Eleuthero Root (Eleutherococcus senticosus) is native to southeastern Siberia and the Korean peninsula, and settled in the damp forests of Washington, British Columbia, Oregon, and northern California. Eleuthero belongs to the Araliaceae family and is a distant relative of Asian ginseng (Panax ginseng). Eleuthero is also known as Siberian ginseng (a name banned in the United States by the Ginseng Labeling Act of 2002) Acanthopanax senticosus, Ci Wu Jia, Ciwujia, Devil’s Shrub, Eleuthera, Devil’s Bush, Eleuthero, Eleutherococc, Eleutherococci Eleutherococcus senticosus, radix, Ginseng Root, Hedera senticosa, Prickly Eleutherococc, Shigoka, Touch-Me-Not, Pepperbrush, Wild Pepper, Ussuri, Ussurian Thorny, and Wu Jia Pi. Eleuthero is a species of small, woody shrub growing to 6 feet at a slow rate. Eleuthero Root flowers in July in most habitats. The flowers have both male and female characteristics and are pollinated by insects.
Although not as popular as Asian ginseng, eleuthero was used to prevent flu, respiratory tract infections, and colds. It was also said to provide vitality and energy. In Russia, eleuthero was originally used by people in the Siberian Taiga region to increase quality of life and performance and to decrease infections.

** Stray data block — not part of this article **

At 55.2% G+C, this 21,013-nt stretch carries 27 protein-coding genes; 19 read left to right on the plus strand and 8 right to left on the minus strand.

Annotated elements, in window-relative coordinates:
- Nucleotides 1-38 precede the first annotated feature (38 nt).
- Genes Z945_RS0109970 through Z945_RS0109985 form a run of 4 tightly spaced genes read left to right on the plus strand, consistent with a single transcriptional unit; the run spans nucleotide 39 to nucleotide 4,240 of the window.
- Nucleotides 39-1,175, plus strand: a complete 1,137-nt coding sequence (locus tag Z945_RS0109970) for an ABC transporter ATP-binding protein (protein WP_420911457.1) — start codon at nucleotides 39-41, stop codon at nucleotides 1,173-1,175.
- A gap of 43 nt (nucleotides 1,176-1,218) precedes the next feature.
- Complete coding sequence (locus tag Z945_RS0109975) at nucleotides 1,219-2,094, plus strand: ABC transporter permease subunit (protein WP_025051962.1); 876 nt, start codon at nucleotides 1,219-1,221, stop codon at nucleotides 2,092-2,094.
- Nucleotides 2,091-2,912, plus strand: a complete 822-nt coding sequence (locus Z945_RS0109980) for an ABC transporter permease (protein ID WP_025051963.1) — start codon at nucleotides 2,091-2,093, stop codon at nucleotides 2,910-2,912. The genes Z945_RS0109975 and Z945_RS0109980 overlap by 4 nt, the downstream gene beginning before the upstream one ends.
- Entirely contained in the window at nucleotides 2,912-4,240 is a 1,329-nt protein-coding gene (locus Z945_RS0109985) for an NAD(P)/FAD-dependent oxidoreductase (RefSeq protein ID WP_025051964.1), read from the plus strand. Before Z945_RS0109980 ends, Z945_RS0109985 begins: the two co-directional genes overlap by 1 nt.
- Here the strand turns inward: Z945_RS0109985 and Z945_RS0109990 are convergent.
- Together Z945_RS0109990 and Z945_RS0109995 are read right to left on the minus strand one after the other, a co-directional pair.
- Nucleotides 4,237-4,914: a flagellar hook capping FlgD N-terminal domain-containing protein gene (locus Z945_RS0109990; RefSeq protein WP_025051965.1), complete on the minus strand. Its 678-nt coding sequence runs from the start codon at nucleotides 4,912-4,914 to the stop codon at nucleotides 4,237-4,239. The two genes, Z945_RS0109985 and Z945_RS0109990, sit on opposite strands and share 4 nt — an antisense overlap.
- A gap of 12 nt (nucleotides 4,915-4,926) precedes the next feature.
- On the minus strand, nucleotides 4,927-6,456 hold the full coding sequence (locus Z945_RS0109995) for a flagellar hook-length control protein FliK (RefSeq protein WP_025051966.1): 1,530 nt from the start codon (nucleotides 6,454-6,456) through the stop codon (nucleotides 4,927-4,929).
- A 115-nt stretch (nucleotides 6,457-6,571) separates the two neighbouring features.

In more modern times, eleuthero root has been used to increase stamina and endurance in Soviet Olympic athletes. Russian explorers, sailors, divers, and miners also used eleuthero root to prevent stress-related illness. After the Chernobyl accident, many Ukrainian and Russian citizens were given eleuthero to neutralize the effects of radiation.
Eleuthero root is thought to act as an adaptogen, a class of herbs that supposedly increase the body’s resistance to stress. Advocates claim that eleuthero can also help with these health conditions: arthritis, bronchitis, diabetes, Alzheimer’s disease, atherosclerosis, high blood pressure, fibromyalgia, kidney disease, chronic fatigue syndrome, colds, flu, insomnia, and rheumatoid arthritis. In addition, eleuthero is sometimes used to improve athletic performance, enhance the immune system, and ease the side effects of chemotherapy.
Eleuthero root may be useful as a preventive measure during the cold and flu season. However, it was not yet specifically studied for this purpose. Initial evidence also suggests that eleuthero may prove valuable in the long-term management of various diseases of the immune system, including chronic fatigue syndrome and HIV infection. It is available in the forms of encapsulated root, tincture, or tea, or maybe added to smoothies or juices. The dried roots of the eleuthero plant are typically prepared as tea. Eleuthero Tea fuels the immune system, especially during times of arduous physical exertion and stress. . Eleuthero Tea may have antiinflammatory properties, antioxidant properties that help fight cancer, enhance mental alertness, help boost physical endurance and strength, beneficial effects on the liver, and help the body burn fat faster through exercise.